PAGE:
Background: Basophil activation tests (BATs) have been demonstrated to be useful in detecting IgE-mediated sensitization by measuring basophil activation surface markers (CD63 and CD203c). Hymenoptera venom is one of the best known mediators-release trigger in patients with systemic mastocytosis (SM). The aim of this study was to investigate the use of BATs as an additional diagnostic tool in patients with mastocytosis suffering from hymenoptera venom anaphylaxis (HVA). Methods: A total of 22 patients with history of HVA and SM, together with a group of 11 patients with HVA in whom SM was ruled out after a complete bone marrow study, were analyzed. Results: Among 11 SM patients who had specific serum IgE (sIgE) against hymenoptera venom and an evaluable BAT, a positive BAT was found in nine. Additionally, a positive BAT was detected in three of seven patients who had no sIgE. These three patients had low levels of total IgE compared with control population (mean of 20 vs. 78 IU/mL); one had discontinued immunotherapy after 5 years, when sIgE levels had turned negative, and, in the other two patients, BAT identified the culprit insect. Conclusions: BAT is a useful complementary diagnostic tool to sIgE in mastocytosis patients with HVA, and it may contribute to predict or confirm these nearly fatal reactions, especially before discontinuing venom immunotherapy in patients who are negative for skin tests or sIgE or display low total IgE levels; in such cases, it also provides evidence on the culprit insect prompting HVA. © 2010 International Clinical Cytometry Society. Source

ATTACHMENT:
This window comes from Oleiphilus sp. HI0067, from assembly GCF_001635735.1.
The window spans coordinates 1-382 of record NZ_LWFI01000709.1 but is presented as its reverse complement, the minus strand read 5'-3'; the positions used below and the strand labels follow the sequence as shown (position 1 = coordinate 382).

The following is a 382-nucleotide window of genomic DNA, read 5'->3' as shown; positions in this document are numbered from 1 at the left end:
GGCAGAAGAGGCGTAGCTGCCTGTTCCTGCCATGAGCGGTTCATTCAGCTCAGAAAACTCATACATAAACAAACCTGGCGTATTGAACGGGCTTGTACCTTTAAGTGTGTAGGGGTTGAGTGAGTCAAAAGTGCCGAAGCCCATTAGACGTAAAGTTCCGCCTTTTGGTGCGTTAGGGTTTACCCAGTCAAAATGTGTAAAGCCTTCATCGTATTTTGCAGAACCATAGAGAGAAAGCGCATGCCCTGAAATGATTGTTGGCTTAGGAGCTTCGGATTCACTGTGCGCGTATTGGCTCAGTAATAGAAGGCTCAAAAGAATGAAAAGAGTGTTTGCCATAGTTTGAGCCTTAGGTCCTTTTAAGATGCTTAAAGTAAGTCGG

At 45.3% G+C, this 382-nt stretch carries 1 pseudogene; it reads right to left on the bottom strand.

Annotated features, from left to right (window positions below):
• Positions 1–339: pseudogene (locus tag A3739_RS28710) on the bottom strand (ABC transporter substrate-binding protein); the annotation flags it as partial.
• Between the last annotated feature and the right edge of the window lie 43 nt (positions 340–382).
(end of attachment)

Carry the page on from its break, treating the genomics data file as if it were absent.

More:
Alvarez-Twose I.,Institute Estudios Of Mastocitosis Of Castilla La Mancha Clmast | Morgado J.M.,Institute Estudios Of Mastocitosis Of Castilla La Mancha Clmast | Sanchez-Munoz L.,Institute Estudios Of Mastocitosis Of Castilla La Mancha Clmast | Garcia-Montero A.,Red Espanola de Mastocitosis REMA | And 5 more authors.
International Journal of Laboratory Hematology | Year: 2012